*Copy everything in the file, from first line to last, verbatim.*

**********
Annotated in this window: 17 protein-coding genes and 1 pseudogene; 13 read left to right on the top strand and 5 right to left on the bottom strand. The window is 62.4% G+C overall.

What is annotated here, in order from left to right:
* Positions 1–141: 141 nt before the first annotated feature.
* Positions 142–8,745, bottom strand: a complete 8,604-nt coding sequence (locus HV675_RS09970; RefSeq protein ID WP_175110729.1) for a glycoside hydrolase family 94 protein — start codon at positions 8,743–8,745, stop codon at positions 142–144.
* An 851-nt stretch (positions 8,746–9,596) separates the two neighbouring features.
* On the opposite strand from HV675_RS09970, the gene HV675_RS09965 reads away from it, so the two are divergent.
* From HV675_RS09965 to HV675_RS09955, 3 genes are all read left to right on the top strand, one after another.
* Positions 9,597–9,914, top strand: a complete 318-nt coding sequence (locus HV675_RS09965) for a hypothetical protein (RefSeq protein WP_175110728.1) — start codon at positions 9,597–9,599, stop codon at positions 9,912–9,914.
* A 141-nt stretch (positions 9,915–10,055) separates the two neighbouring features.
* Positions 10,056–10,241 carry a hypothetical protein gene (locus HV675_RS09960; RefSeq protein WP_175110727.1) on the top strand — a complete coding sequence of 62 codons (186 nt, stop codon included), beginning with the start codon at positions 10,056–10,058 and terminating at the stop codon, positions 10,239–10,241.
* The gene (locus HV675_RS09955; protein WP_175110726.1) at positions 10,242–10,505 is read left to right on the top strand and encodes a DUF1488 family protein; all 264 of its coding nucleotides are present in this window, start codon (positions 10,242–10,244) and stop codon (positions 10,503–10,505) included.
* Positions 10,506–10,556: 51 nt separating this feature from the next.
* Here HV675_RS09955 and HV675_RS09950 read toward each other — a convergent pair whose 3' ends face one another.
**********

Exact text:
Annotated in this window: 17 protein-coding genes and 1 pseudogene; 13 read left to right on the top strand and 5 right to left on the bottom strand. The window is 62.4% G+C overall.

What is annotated here, in order from left to right:
* Positions 1–141: 141 nt before the first annotated feature.
* Positions 142–8,745, bottom strand: a complete 8,604-nt coding sequence (locus HV675_RS09970; RefSeq protein ID WP_175110729.1) for a glycoside hydrolase family 94 protein — start codon at positions 8,743–8,745, stop codon at positions 142–144.
* An 851-nt stretch (positions 8,746–9,596) separates the two neighbouring features.
* On the opposite strand from HV675_RS09970, the gene HV675_RS09965 reads away from it, so the two are divergent.
* From HV675_RS09965 to HV675_RS09955, 3 genes are all read left to right on the top strand, one after another.
* Positions 9,597–9,914, top strand: a complete 318-nt coding sequence (locus HV675_RS09965) for a hypothetical protein (RefSeq protein WP_175110728.1) — start codon at positions 9,597–9,599, stop codon at positions 9,912–9,914.
* A 141-nt stretch (positions 9,915–10,055) separates the two neighbouring features.
* Positions 10,056–10,241 carry a hypothetical protein gene (locus HV675_RS09960; RefSeq protein WP_175110727.1) on the top strand — a complete coding sequence of 62 codons (186 nt, stop codon included), beginning with the start codon at positions 10,056–10,058 and terminating at the stop codon, positions 10,239–10,241.
* The gene (locus HV675_RS09955; protein WP_175110726.1) at positions 10,242–10,505 is read left to right on the top strand and encodes a DUF1488 family protein; all 264 of its coding nucleotides are present in this window, start codon (positions 10,242–10,244) and stop codon (positions 10,503–10,505) included.
* Positions 10,506–10,556: 51 nt separating this feature from the next.
* Here HV675_RS09955 and HV675_RS09950 read toward each other — a convergent pair whose 3' ends face one another.